Tuesday, June 12, 2007

Interview with Karlheinz Stockhausen

Words like 'important' and 'controversial' inevitably surface when you examine the lengthy career of German composer Karlheinz Stockhausen. A few facts to kick off. He pioneered electronic music in "variable form". He has written graphical scores that can be read from any direction. Inspired by dreams of flying, he has written works for a string quartet where each participant performs from their own helicopter hovering above the concert hall. In short, he does things none of us really understand but sound really quite impressive.

Although he is said to have influenced notable artists from The Beatles to Bjork, approaching his work is not an easy sell for the uninitiated. "The loops," Stockhausen enthuses about his latest work, Cosmic Pulses, "were enlivened by manual regulation of the accelerandi and ritardandi around the respective tempo, and by quite narrow glissandi." It's certainly not anything you'll be jumping up and down to with a pint of lager on your head.

But if, like me, you have pretensions about enjoying music all the more when you don't have a clue what you're talking about, you may get a kick out of dipping a peregrinating toe into the choppy waters of the Stockhausen oeuvre. You'll find an incredibly deep seam of works (over 300) ranging from his early experiments with electronic music in Electronic Studies from the early 1950s, through to the celebrated seven-opera cycle of Licht, which he dedicated himself to during the majority of the 80s and 90s.

When we first contacted him in his hometown of Kuerten, Stockhausen's assistant told us that he "has literally disappeared in the production of Cosmic Pulses. Please accept his absence." We did accept it, but then we tried him again anyway a few days later. Eventually, he took a few moments away from his world of composition to answer our e-mailed questions... you can read his unexpurgated transmission in full below.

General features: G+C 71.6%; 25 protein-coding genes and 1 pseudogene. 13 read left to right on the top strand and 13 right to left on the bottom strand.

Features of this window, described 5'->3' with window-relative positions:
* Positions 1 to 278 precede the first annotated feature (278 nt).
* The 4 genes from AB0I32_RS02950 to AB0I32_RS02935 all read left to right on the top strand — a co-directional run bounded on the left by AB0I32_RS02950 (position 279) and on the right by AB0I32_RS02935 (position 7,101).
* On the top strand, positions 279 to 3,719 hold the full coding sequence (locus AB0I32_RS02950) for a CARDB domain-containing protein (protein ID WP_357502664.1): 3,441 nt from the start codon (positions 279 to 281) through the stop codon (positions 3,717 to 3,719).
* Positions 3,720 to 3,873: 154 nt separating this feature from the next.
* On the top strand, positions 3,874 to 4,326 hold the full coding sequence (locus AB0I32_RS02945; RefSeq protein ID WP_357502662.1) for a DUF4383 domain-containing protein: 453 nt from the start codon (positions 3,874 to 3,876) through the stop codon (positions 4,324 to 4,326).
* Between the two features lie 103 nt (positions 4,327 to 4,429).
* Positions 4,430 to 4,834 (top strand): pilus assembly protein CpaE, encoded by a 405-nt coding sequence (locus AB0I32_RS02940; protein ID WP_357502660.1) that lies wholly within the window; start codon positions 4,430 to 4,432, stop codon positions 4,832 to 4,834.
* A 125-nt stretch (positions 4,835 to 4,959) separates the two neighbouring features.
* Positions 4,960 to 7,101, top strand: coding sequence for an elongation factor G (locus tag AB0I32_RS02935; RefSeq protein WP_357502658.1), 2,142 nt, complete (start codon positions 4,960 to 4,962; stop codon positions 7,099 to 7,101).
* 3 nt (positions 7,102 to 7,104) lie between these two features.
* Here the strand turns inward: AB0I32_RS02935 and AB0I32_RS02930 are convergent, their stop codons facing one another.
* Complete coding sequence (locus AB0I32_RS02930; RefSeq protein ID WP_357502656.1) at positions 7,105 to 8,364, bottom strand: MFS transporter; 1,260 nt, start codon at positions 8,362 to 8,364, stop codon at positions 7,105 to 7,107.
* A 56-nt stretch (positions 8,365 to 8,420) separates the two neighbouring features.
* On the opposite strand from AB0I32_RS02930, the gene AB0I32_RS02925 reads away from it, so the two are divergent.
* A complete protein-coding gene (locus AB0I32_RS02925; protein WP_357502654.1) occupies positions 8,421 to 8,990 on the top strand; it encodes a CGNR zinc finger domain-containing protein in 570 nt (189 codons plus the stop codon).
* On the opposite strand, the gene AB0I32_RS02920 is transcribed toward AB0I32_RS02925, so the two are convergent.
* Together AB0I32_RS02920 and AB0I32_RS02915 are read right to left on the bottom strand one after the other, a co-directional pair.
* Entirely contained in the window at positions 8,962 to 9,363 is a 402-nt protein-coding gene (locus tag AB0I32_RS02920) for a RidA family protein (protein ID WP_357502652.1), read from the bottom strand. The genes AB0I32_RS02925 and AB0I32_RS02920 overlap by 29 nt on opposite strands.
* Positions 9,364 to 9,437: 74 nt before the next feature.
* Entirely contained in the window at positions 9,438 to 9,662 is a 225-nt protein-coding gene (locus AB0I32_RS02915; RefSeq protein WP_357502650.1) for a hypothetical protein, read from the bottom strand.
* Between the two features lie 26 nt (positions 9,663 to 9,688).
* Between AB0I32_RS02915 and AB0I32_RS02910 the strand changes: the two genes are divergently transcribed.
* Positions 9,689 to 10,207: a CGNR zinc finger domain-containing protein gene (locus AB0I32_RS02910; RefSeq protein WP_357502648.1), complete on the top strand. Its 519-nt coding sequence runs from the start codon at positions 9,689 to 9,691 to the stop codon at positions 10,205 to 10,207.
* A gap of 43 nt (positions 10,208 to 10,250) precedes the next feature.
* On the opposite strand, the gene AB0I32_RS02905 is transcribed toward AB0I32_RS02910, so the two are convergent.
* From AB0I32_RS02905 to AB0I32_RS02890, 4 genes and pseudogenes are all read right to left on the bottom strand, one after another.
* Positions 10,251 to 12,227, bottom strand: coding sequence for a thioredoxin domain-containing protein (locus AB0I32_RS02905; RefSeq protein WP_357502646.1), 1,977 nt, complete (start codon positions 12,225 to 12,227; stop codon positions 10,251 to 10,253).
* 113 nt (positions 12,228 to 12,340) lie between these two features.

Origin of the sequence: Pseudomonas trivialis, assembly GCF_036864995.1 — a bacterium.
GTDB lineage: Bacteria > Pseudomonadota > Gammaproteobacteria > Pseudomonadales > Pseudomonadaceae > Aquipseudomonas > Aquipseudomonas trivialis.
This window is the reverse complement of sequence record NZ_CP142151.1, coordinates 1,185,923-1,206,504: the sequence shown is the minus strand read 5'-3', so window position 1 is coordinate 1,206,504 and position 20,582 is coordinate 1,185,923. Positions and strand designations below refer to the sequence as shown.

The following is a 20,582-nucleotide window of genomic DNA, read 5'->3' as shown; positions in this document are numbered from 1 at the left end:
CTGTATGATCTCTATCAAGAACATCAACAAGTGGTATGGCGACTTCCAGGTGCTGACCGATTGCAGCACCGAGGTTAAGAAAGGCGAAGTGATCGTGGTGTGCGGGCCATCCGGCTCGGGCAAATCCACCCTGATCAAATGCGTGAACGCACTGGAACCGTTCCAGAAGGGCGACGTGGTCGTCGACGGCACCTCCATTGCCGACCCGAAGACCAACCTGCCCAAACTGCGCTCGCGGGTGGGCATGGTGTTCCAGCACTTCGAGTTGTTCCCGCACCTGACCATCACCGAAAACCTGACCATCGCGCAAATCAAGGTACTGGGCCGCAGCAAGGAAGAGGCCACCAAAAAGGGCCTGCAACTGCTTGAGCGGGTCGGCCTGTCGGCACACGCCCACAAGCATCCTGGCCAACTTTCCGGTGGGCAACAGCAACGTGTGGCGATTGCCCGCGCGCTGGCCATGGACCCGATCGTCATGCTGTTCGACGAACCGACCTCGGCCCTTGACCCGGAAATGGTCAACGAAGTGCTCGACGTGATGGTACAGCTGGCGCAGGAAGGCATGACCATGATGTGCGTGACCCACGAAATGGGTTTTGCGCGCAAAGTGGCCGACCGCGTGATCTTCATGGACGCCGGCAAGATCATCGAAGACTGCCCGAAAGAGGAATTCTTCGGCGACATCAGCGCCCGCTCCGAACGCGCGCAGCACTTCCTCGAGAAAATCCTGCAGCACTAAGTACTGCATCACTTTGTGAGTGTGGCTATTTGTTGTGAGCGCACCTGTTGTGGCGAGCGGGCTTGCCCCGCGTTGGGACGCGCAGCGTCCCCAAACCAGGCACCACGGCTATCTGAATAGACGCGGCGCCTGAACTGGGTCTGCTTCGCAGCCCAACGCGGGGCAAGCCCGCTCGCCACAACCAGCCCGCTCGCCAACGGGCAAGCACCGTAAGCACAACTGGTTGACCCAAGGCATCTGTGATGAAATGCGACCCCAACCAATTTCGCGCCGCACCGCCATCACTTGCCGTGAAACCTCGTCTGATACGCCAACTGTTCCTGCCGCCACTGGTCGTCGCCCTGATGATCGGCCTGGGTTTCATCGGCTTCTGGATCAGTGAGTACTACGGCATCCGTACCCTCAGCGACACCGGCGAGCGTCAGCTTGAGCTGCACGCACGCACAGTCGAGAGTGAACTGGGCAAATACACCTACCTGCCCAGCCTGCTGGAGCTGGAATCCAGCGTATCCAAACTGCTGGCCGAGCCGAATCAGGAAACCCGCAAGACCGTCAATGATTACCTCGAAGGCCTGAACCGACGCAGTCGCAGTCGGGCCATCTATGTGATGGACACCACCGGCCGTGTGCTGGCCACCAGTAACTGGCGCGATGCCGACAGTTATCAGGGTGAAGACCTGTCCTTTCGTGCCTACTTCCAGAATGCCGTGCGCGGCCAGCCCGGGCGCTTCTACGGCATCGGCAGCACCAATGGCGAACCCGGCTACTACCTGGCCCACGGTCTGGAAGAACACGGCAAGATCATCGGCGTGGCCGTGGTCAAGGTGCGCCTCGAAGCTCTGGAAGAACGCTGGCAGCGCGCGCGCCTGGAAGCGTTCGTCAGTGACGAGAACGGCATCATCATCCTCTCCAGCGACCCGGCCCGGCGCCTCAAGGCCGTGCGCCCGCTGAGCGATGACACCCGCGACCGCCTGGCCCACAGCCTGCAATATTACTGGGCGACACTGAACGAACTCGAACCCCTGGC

For someone coming completely new to your work, where should they start?

CD3 of the Stockhausen Complete Edition (see www.stockhausen.org).

When you disappear to compose, where do you go and what do you do?

To my light house – and compose.

Where does the narrative behind the Klang cycle come from?

From me – Veni Creator Spiritus – mostly no narrative – from Stockhausen again (and we will see).

Do you live (and compose) in a state of chaos, or strictly controlled?

Controlled, but not strictly (it depends on the weather because I love to walk when there is sunshine).

What music or sounds moves you in 2007?

My new works of Klang (Sound).

Do you still dream of flying?

Yes, but in outer space.

What are your unfulfilled ambitions as an artist?

Perfect performances of Licht (Light) and Momente.

What will your legacy be as an artist?

Up to now 361 compositions.

How has the sound of the world changed in the last 50 years?

My Electronic Music has changed the world of music.

What are your proudest achievements of your musical career?

My 361 individually performable works, about 250 printed scores, 94 CDs in my own edition.

What frightens you the most in 2007? Climate change or the political climate?

I don't feel fear.

What did you enjoy most about the 20th century?

The incomparable amount of new discoveries and inventions in my works.

What gives you hope?

That in many, many places of the globe already now all my scores and CDs are collected, and since 10 years every year many talented young musicians come to Kuerten, where I live, and study my works, participate in our courses.

Stockhausen performs compositions from Licht and Cosmic Pulses at the Dissonanze festival in Rome, June 1st and 2nd: http://www.dissonanze.it/

Written by: Gary Weasel

First Published on: 31st May 2007.


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